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Celebrate Black History Month at Scholastic
Click here for more Black History Month information.
(Photo: AP Wide World)
February is Black History Month, a time when special attention is given to African-American contributions to history. The idea for Black History Month came from Carter G. Woodson in 1926. Woodson, a historian, said American history books did not give enough attention to African-Americans.

Woodsoon began a tradition of recognizing the second week of February (because it included the birthdays of Frederick Douglas and President Lincoln) as a time to focus on black history. That week of black history eventually became what we know today as Black History Month.

To celebrate Black History Month in the U.S., Scholastic News Online brings you interviews and news recognizing African-American achievement.
Visit Scholastic's Online Activity on Black History Month for a look at more African-American leaders, a historic time line, and activities.

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Journalist Ed Bradley
TV journalist Ed Bradley talks with Scholastic News Online.
(Photo: Suzanne Freeman)
Top TV journalist tells Scholastic Kid Reporter about his life.
By Madhuri Vastare
Scholastic Kids Press Corps

January 2006—With plants, rugs, lamps, and living room furniture, Ed Bradley's New York office looks like a second home. What stands out are the golden Emmy awards scattered around on bookshelves and table tops in the CBS 60 Minutes headquarters. He has received 19 in all, including an Emmy for Lifetime Achievement.

Those 19 Emmys are just a few of the honors Bradley has received throughout his career. Although he is now famous for his TV reports, Bradley got his start in radio. He recently spoke to a Scholastic News Online Kid Reporter about his life as a journalist and as an African-American.

"I grew up in a time when we were past slavery, but we were not past the fact of segregation," Bradley said.

Bradley, 64, is a native of Philadelphia. He worked as a teacher after graduating from Cheyney State College in Pennsylvania. After three years in the classroom he grew restless. He said he realized he was not cut out to work at a job where he had to be in the same place everyday.

Bradley quit teaching and took a temporary job at WCBS radio in New York. He worked hard and took chances, which put his career on the path to success. When he realized the assignment editor was only giving him minority stories to cover, he protested and asked for more variety. Because he spoke up, he was given more opportunities.

"If I had not done that then I never would have gone to Paris to work. I never would have gone to Vietnam or Cambodia to work. I never would have done CBS reports or covered the White House," he told Scholastic News Online. "I wouldn't be sitting here talking to you after 25 years of 60 Minutes. I refused to be pigeonholed."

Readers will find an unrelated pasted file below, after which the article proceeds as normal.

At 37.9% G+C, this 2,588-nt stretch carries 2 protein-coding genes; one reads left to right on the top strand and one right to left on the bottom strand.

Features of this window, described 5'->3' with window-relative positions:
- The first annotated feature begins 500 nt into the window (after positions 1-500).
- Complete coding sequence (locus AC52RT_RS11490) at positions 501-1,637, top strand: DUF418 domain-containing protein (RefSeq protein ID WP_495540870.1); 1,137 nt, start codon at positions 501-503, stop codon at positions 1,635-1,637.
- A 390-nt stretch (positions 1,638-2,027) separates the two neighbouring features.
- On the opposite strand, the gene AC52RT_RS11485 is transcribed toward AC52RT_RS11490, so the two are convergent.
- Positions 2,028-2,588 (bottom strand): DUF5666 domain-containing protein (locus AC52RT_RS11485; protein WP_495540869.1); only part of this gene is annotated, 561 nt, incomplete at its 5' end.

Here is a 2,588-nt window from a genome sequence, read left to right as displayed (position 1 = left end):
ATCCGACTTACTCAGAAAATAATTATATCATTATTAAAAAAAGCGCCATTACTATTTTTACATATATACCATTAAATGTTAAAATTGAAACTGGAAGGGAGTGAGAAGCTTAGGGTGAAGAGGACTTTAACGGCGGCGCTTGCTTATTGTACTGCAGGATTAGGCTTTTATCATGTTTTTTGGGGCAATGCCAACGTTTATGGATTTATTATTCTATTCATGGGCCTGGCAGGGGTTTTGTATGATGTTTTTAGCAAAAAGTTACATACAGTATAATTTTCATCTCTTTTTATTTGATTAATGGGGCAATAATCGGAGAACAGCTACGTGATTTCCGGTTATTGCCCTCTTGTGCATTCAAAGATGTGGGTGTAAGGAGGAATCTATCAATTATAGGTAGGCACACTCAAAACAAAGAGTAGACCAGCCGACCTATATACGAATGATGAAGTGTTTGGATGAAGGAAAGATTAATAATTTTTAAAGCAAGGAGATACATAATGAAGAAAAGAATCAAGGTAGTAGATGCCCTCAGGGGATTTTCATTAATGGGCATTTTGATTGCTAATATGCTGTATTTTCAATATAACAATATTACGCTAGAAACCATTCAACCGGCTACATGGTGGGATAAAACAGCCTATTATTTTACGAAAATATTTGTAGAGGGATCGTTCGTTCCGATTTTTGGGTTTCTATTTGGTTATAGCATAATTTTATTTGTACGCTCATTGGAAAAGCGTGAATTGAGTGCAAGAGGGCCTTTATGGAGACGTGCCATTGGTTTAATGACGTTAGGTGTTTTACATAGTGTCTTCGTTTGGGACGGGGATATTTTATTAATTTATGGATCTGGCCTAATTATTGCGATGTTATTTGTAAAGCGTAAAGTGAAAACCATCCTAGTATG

Bradley's work has put him in danger. He was injured by shrapnel while covering the Vietnam War in Cambodia. The soldier who had been standing next to him just seconds before was killed. "He died and I was wounded," Bradley said. "That's scary."

Bradley was asked about his importance as a role model for minorities. "I recognize that to some people I am regarded as a role model, but that's not the way I look at me," said. He attributes his success in life to his upbringing. "I feel that if I live my life the way I was raised by the principles that were drilled into me by my family when I was little, then I can be a role model to African-Americans and everybody else."

Read the full
interview transcript

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Martin Luther King III
Martin Luther King III meets reporters at the National Press Club in Washington, D.C.
(Photo: Ron Thomas/AP WIde World)
Martin Luther King III keeps his fathers legacy alive.
By Mariama Anderson-Dione
Scholastic Kids Press Corps

Martin Luther King III, the son of Martin Luther King Jr., visited Seattle on January 23. He delivered a speech titled "My Father's Dream, My Mission," to about 750 people. He also spent much of the day talking to students at Edmonds Community College.

The 48-year-old King is president of the King Center in Atlanta, Georgia. The center is a nonprofit organization dedicated to his father's civil rights work.

"My father left all of us a blueprint," he said. "He provided a blueprint for all of us to embrace today, how we should live our lives."

King talked about solving problems through nonviolent actions just as his father did.

In his speech, he listed six steps to follow for problem solving:

1. Find the facts
2. Share the facts
3. Love your enemies, and don't retaliate.
4. Be honest with yourself, even if you're wrong and you fail.
5. Non-violent confrontation
6. Reconciliation for just and lasting peace

He said kids could use these same steps to deal with bullies.

The King Legacy

King was 10 when his father was assassinated in 1963. A year after his father died, his uncle, who was like a father to him, also died. Four years later, his grandmother died.

These were very sad and hard times for him and his family, he said. Young Martin and his siblings did not know how their mom would be able to support them. But they had faith and knew that they would survive, and they did, he told the crowd.